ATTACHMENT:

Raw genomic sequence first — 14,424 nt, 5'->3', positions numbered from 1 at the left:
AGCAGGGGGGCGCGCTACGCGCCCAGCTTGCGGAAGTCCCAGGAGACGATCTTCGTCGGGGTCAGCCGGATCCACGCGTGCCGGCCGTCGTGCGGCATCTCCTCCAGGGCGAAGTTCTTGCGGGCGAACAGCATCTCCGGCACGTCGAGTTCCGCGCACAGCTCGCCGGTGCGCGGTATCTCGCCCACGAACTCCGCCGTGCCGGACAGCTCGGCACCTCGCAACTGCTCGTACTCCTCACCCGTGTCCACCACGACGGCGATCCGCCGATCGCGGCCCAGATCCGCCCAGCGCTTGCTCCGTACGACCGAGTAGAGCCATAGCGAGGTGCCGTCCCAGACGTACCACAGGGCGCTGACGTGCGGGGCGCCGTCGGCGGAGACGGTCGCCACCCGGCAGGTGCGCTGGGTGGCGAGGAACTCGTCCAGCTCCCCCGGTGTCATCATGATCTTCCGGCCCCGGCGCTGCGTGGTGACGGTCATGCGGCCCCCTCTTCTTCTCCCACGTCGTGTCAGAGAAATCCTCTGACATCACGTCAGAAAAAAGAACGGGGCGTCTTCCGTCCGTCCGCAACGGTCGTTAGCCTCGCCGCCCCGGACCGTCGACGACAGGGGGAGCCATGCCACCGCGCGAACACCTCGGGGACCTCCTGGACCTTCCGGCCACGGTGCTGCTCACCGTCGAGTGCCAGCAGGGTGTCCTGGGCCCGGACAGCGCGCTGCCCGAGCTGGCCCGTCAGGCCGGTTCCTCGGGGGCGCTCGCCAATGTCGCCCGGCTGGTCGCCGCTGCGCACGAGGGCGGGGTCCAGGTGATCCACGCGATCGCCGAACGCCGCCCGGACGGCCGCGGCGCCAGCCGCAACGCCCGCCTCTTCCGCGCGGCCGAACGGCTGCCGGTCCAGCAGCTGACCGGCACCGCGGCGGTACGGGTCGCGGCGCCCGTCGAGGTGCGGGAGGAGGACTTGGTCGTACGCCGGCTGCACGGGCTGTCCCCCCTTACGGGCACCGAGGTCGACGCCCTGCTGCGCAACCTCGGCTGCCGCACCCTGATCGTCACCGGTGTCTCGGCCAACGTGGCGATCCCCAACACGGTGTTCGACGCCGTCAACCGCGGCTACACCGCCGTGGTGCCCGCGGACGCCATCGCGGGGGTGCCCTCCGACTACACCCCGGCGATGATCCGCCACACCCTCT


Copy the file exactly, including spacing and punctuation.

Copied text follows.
Raw genomic sequence first — 14,424 nt, 5'->3', positions numbered from 1 at the left:
AGCAGGGGGGCGCGCTACGCGCCCAGCTTGCGGAAGTCCCAGGAGACGATCTTCGTCGGGGTCAGCCGGATCCACGCGTGCCGGCCGTCGTGCGGCATCTCCTCCAGGGCGAAGTTCTTGCGGGCGAACAGCATCTCCGGCACGTCGAGTTCCGCGCACAGCTCGCCGGTGCGCGGTATCTCGCCCACGAACTCCGCCGTGCCGGACAGCTCGGCACCTCGCAACTGCTCGTACTCCTCACCCGTGTCCACCACGACGGCGATCCGCCGATCGCGGCCCAGATCCGCCCAGCGCTTGCTCCGTACGACCGAGTAGAGCCATAGCGAGGTGCCGTCCCAGACGTACCACAGGGCGCTGACGTGCGGGGCGCCGTCGGCGGAGACGGTCGCCACCCGGCAGGTGCGCTGGGTGGCGAGGAACTCGTCCAGCTCCCCCGGTGTCATCATGATCTTCCGGCCCCGGCGCTGCGTGGTGACGGTCATGCGGCCCCCTCTTCTTCTCCCACGTCGTGTCAGAGAAATCCTCTGACATCACGTCAGAAAAAAGAACGGGGCGTCTTCCGTCCGTCCGCAACGGTCGTTAGCCTCGCCGCCCCGGACCGTCGACGACAGGGGGAGCCATGCCACCGCGCGAACACCTCGGGGACCTCCTGGACCTTCCGGCCACGGTGCTGCTCACCGTCGAGTGCCAGCAGGGTGTCCTGGGCCCGGACAGCGCGCTGCCCGAGCTGGCCCGTCAGGCCGGTTCCTCGGGGGCGCTCGCCAATGTCGCCCGGCTGGTCGCCGCTGCGCACGAGGGCGGGGTCCAGGTGATCCACGCGATCGCCGAACGCCGCCCGGACGGCCGCGGCGCCAGCCGCAACGCCCGCCTCTTCCGCGCGGCCGAACGGCTGCCGGTCCAGCAGCTGACCGGCACCGCGGCGGTACGGGTCGCGGCGCCCGTCGAGGTGCGGGAGGAGGACTTGGTCGTACGCCGGCTGCACGGGCTGTCCCCCCTTACGGGCACCGAGGTCGACGCCCTGCTGCGCAACCTCGGCTGCCGCACCCTGATCGTCACCGGTGTCTCGGCCAACGTGGCGATCCCCAACACGGTGTTCGACGCCGTCAACCGCGGCTACACCGCCGTGGTGCCCGCGGACGCCATCGCGGGGGTGCCCTCCGACTACACCCCGGCGATGATCCGCCACACCCTCT